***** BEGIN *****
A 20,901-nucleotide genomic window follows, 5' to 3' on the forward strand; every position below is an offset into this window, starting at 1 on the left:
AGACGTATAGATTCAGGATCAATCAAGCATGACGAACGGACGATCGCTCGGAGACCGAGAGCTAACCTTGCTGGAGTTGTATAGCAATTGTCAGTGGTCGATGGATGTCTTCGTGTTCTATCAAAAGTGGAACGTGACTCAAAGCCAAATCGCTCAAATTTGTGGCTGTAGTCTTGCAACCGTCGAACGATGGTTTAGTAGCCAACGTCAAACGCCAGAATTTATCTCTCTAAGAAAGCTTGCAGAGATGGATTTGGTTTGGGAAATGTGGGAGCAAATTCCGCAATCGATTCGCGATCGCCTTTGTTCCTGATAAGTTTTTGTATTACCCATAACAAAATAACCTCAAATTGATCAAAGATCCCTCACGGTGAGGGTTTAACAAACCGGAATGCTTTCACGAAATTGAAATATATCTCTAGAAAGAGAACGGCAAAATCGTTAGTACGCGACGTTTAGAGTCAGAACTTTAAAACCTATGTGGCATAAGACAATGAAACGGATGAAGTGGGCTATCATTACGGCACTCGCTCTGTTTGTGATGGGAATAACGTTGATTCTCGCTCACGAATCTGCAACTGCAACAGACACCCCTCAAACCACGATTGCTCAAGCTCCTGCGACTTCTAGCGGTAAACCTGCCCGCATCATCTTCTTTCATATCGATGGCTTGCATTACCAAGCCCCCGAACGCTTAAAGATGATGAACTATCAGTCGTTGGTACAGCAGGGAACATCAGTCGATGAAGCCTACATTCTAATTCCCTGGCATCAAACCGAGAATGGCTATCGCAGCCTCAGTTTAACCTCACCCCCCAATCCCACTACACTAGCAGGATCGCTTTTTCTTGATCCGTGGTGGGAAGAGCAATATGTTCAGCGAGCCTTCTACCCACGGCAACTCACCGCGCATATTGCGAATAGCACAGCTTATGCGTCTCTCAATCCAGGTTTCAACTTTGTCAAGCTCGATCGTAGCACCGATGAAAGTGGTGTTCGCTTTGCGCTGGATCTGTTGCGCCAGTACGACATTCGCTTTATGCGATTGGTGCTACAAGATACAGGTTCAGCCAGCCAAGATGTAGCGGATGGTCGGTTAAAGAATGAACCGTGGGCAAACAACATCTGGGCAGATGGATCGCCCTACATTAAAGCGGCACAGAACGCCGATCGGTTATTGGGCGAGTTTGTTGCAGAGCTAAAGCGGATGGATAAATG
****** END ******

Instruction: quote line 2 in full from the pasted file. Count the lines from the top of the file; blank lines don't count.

AGACGTATAGATTCAGGATCAATCAAGCATGACGAACGGACGATCGCTCGGAGACCGAGAGCTAACCTTGCTGGAGTTGTATAGCAATTGTCAGTGGTCGATGGATGTCTTCGTGTTCTATCAAAAGTGGAACGTGACTCAAAGCCAAATCGCTCAAATTTGTGGCTGTAGTCTTGCAACCGTCGAACGATGGTTTAGTAGCCAACGTCAAACGCCAGAATTTATCTCTCTAAGAAAGCTTGCAGAGATGGATTTGGTTTGGGAAATGTGGGAGCAAATTCCGCAATCGATTCGCGATCGCCTTTGTTCCTGATAAGTTTTTGTATTACCCATAACAAAATAACCTCAAATTGATCAAAGATCCCTCACGGTGAGGGTTTAACAAACCGGAATGCTTTCACGAAATTGAAATATATCTCTAGAAAGAGAACGGCAAAATCGTTAGTACGCGACGTTTAGAGTCAGAACTTTAAAACCTATGTGGCATAAGACAATGAAACGGATGAAGTGGGCTATCATTACGGCACTCGCTCTGTTTGTGATGGGAATAACGTTGATTCTCGCTCACGAATCTGCAACTGCAACAGACACCCCTCAAACCACGATTGCTCAAGCTCCTGCGACTTCTAGCGGTAAACCTGCCCGCATCATCTTCTTTCATATCGATGGCTTGCATTACCAAGCCCCCGAACGCTTAAAGATGATGAACTATCAGTCGTTGGTACAGCAGGGAACATCAGTCGATGAAGCCTACATTCTAATTCCCTGGCATCAAACCGAGAATGGCTATCGCAGCCTCAGTTTAACCTCACCCCCCAATCCCACTACACTAGCAGGATCGCTTTTTCTTGATCCGTGGTGGGAAGAGCAATATGTTCAGCGAGCCTTCTACCCACGGCAACTCACCGCGCATATTGCGAATAGCACAGCTTATGCGTCTCTCAATCCAGGTTTCAACTTTGTCAAGCTCGATCGTAGCACCGATGAAAGTGGTGTTCGCTTTGCGCTGGATCTGTTGCGCCAGTACGACATTCGCTTTATGCGATTGGTGCTACAAGATACAGGTTCAGCCAGCCAAGATGTAGCGGATGGTCGGTTAAAGAATGAACCGTGGGCAAACAACATCTGGGCAGATGGATCGCCCTACATTAAAGCGGCACAGAACGCCGATCGGTTATTGGGCGAGTTTGTTGCAGAGCTAAAGCGGATGGATAAATG